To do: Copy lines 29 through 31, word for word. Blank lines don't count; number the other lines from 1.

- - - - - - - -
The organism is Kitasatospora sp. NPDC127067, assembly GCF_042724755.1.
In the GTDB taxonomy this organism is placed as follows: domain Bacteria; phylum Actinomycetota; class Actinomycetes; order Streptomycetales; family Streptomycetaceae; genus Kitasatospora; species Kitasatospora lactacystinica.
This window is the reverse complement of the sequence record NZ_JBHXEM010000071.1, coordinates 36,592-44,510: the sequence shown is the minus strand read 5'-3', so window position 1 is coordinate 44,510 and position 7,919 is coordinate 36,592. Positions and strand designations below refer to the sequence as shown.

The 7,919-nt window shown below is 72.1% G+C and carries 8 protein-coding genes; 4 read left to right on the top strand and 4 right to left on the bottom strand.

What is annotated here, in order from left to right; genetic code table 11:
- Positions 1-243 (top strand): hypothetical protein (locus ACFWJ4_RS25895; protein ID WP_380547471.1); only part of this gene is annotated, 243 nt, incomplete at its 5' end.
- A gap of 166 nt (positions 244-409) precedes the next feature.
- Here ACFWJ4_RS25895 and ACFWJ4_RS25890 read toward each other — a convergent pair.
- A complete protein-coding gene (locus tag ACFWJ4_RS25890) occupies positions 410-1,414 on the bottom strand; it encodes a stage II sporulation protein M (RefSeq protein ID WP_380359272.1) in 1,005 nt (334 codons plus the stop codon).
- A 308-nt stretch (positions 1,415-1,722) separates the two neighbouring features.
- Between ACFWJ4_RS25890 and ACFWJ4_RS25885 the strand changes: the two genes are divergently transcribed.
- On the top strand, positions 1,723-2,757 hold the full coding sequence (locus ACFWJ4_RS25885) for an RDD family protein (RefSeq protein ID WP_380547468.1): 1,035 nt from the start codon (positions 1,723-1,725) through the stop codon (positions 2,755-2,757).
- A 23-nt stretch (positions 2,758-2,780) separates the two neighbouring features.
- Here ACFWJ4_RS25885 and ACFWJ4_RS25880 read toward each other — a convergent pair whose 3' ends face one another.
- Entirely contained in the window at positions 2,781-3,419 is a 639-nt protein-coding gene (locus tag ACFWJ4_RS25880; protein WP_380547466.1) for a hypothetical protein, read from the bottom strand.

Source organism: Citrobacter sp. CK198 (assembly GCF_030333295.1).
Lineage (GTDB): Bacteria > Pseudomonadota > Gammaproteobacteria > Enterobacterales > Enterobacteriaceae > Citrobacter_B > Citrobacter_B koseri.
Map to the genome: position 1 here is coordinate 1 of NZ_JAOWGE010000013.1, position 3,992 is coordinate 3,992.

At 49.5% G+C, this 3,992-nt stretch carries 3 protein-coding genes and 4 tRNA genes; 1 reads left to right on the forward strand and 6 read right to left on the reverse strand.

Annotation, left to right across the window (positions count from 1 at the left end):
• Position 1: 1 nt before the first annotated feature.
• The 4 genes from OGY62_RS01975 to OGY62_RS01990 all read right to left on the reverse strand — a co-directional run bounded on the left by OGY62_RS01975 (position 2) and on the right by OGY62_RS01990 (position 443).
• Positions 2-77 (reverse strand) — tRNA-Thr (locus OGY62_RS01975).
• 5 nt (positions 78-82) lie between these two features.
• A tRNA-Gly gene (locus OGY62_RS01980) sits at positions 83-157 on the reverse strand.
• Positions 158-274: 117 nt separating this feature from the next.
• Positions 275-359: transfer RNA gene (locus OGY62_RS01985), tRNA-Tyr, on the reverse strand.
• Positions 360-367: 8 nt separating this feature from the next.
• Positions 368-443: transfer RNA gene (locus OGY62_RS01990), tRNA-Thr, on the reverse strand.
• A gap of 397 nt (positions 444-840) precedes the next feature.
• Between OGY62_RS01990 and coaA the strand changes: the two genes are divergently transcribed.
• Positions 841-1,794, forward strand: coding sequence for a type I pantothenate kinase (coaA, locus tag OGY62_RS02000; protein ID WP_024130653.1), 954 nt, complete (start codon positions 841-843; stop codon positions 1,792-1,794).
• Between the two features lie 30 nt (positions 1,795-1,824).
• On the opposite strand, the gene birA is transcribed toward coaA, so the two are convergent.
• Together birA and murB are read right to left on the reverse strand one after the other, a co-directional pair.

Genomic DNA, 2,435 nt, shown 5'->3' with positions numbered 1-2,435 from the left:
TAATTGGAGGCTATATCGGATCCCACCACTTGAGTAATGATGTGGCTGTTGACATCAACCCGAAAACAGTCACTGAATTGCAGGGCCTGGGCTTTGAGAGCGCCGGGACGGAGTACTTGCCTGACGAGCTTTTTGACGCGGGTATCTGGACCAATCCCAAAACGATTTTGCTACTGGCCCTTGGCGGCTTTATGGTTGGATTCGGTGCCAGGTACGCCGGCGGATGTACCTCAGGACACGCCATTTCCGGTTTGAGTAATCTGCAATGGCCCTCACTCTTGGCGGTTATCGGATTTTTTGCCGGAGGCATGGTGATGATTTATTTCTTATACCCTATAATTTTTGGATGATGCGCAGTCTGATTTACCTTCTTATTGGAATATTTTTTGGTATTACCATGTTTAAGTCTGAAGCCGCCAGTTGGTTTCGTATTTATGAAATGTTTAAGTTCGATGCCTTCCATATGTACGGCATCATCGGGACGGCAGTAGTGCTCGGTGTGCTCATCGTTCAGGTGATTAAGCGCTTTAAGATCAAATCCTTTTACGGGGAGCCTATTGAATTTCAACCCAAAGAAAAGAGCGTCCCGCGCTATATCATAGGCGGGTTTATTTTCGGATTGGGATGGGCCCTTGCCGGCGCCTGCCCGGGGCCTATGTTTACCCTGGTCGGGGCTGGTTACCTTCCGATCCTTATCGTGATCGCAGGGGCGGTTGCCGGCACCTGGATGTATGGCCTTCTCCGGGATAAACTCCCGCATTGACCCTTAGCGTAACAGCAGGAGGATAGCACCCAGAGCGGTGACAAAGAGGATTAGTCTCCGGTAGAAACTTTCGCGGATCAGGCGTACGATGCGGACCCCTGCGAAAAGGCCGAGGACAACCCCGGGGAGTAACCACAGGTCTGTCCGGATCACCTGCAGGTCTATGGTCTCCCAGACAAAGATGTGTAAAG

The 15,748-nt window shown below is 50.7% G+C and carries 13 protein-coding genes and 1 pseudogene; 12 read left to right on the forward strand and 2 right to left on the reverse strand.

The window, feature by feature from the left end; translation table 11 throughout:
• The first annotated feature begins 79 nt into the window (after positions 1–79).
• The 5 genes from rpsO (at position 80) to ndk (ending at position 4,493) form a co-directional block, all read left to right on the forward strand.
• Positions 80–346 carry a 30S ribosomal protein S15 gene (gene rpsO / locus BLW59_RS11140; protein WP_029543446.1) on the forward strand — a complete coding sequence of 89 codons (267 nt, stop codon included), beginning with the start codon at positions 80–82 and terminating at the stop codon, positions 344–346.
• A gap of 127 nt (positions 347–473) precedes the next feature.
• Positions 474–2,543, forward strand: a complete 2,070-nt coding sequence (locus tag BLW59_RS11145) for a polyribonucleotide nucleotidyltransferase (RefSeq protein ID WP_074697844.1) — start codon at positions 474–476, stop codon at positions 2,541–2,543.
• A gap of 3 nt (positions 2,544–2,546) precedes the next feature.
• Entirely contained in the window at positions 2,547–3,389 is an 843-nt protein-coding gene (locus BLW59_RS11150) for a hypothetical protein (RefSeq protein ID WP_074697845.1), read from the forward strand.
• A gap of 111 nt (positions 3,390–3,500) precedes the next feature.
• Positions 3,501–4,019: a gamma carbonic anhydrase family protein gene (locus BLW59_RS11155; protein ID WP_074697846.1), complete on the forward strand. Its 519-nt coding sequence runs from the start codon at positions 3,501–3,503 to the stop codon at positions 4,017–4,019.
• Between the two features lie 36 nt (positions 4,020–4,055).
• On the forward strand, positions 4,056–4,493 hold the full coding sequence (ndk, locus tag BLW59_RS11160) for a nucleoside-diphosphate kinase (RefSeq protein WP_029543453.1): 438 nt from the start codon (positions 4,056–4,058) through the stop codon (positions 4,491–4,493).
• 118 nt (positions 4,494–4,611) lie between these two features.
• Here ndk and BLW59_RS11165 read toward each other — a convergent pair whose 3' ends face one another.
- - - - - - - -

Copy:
• Positions 368-443: transfer RNA gene (locus OGY62_RS01990), tRNA-Thr, on the reverse strand.
• A gap of 397 nt (positions 444-840) precedes the next feature.
• Between OGY62_RS01990 and coaA the strand changes: the two genes are divergently transcribed.